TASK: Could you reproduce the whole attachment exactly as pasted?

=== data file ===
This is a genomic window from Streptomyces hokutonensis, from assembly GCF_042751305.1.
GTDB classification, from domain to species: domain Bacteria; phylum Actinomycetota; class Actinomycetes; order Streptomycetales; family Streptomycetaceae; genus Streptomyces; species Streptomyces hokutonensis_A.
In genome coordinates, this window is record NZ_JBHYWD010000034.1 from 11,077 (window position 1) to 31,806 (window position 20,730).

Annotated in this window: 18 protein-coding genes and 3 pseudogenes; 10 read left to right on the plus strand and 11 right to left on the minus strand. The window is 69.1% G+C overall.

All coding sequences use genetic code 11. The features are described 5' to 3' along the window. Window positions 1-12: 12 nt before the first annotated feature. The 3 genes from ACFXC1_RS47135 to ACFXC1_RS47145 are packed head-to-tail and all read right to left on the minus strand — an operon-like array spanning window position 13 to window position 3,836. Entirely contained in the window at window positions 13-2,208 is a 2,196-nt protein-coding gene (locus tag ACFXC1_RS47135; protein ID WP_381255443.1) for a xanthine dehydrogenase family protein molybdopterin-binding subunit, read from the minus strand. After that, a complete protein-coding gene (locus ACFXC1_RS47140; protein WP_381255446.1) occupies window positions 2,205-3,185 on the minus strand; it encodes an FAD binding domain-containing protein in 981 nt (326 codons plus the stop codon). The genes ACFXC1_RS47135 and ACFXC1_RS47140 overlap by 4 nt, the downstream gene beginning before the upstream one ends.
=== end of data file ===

This is a genomic window from Streptomyces hokutonensis, from assembly GCF_042751305.1.
GTDB classification, from domain to species: domain Bacteria; phylum Actinomycetota; class Actinomycetes; order Streptomycetales; family Streptomycetaceae; genus Streptomyces; species Streptomyces hokutonensis_A.
In genome coordinates, this window is record NZ_JBHYWD010000034.1 from 11,077 (window position 1) to 31,806 (window position 20,730).

Annotated in this window: 18 protein-coding genes and 3 pseudogenes; 10 read left to right on the plus strand and 11 right to left on the minus strand. The window is 69.1% G+C overall.

All coding sequences use genetic code 11. The features are described 5' to 3' along the window. Window positions 1-12: 12 nt before the first annotated feature. The 3 genes from ACFXC1_RS47135 to ACFXC1_RS47145 are packed head-to-tail and all read right to left on the minus strand — an operon-like array spanning window position 13 to window position 3,836. Entirely contained in the window at window positions 13-2,208 is a 2,196-nt protein-coding gene (locus tag ACFXC1_RS47135; protein ID WP_381255443.1) for a xanthine dehydrogenase family protein molybdopterin-binding subunit, read from the minus strand. After that, a complete protein-coding gene (locus ACFXC1_RS47140; protein WP_381255446.1) occupies window positions 2,205-3,185 on the minus strand; it encodes an FAD binding domain-containing protein in 981 nt (326 codons plus the stop codon). The genes ACFXC1_RS47135 and ACFXC1_RS47140 overlap by 4 nt, the downstream gene beginning before the upstream one ends.